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The struggle for press self-regulation in contemporary South Africa: charting a - page 25 / 51





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to be the case, however, is that on the press side, self-regulation has been put into stark context.  If this has been a factor in editors respecting the rulings and in firing up the rhetoric in judgements, then that can only be an inducement to the ANC to itself make further use of the system.

In terms of Hadland’s criteria for the health of a self-regulatory system, it can be said that the South African one has emerged as one with independence from vested interests (both press and government), respect by member newspapers, and – at least as far as the ANC is concerned – awareness and acceptance of the legitimacy of the institution and its processes.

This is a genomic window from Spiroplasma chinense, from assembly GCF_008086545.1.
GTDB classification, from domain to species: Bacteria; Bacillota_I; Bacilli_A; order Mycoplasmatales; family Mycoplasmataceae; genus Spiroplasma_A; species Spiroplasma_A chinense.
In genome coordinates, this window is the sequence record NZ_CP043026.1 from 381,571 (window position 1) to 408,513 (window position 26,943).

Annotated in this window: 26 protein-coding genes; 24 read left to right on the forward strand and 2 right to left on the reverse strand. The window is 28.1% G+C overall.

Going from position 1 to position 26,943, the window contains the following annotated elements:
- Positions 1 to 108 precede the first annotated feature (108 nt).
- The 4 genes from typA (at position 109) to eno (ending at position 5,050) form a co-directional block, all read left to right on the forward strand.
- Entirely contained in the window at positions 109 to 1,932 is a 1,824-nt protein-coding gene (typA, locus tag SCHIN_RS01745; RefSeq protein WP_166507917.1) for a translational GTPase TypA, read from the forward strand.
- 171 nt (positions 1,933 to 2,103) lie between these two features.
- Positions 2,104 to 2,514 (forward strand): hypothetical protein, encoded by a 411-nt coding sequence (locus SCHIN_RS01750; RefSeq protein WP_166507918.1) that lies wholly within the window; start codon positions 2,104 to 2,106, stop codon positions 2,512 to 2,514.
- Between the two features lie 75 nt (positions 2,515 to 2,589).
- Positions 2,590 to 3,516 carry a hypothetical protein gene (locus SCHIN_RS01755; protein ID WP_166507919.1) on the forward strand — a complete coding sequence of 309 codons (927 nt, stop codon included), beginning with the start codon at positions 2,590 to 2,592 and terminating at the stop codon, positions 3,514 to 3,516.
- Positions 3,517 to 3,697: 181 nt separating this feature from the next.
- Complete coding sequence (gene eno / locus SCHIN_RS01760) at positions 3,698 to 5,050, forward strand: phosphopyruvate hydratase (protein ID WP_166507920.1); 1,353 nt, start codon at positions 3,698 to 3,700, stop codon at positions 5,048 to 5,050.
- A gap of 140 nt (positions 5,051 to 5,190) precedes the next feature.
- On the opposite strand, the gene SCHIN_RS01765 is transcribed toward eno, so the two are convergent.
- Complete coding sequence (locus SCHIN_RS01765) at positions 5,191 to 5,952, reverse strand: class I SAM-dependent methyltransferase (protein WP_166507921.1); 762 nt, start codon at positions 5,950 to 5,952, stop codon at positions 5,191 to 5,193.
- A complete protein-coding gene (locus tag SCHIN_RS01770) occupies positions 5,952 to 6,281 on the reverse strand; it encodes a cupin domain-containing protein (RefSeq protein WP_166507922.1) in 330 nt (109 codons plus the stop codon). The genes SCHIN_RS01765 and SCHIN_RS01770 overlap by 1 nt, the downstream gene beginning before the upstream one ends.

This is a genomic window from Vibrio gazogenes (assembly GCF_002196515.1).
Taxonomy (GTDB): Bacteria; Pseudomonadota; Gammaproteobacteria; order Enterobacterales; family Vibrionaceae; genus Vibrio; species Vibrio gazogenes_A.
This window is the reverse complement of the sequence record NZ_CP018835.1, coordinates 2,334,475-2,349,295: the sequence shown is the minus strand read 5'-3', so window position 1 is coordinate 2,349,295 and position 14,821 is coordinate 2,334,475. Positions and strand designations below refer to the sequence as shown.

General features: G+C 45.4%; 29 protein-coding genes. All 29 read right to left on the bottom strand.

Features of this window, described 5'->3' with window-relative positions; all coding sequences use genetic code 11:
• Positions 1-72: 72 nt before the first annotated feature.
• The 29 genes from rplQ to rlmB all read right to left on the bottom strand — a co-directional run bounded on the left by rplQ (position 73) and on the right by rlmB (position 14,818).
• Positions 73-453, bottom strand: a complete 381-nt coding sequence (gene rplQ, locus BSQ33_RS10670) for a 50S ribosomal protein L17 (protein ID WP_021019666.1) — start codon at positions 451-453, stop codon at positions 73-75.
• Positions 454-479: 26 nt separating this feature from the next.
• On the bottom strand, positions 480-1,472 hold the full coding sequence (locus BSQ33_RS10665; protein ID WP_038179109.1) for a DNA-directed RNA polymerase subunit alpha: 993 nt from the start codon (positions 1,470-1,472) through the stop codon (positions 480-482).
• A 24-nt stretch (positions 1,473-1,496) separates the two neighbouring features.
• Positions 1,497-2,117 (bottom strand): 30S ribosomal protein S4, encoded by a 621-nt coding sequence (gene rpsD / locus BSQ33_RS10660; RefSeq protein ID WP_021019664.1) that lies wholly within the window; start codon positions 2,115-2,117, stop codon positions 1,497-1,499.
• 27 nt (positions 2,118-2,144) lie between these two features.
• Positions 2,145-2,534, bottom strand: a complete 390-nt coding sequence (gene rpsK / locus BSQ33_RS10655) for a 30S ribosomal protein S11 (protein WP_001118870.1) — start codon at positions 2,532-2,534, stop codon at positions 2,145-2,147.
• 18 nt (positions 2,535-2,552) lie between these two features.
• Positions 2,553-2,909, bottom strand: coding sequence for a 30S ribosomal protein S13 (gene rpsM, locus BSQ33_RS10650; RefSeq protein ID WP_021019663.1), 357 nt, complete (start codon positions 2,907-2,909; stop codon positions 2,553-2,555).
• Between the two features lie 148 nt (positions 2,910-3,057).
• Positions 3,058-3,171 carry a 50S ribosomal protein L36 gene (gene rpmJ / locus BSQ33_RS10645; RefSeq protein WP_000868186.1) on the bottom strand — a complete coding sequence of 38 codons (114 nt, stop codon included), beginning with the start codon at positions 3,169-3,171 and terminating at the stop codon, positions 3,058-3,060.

A threat to press freedom, whether it would sustained constitutional court challenge or not, has been averted. A course between a free-for-all on the one hand, and government control on the other, thus continues to be forged. As this author has concluded elsewhere: “In sum, self-regulation looks like it’s here for the long haul. That’s a fine thing for independent quality assurance of newspaper journalism  … and for press freedom as well.” On the other hand, the notion of a self-regulatory body playing a more active role in developing media literacy is still relatively unrealised notwithstanding the proviso to this effect in the Press Council’s founding documents, and the broader comments of the Ombudsman. This is not to suggest that the system should evolve into the Observatory policing model as suggested by Pahad. But a lot more could be done as regards an educational role of promoting literacy around press freedom and self-regulation. That depends in part of the resourcing that the print media industry is prepared to invest in this longer term project. It may be that in the absence of this function flourishing and helping to create an enduring climate of respect for self regulation in the press and society at large, as an integral part of the texture of democratic life, it will only be a matter of time before the powers-that-be revive the idea of statutory regulation.

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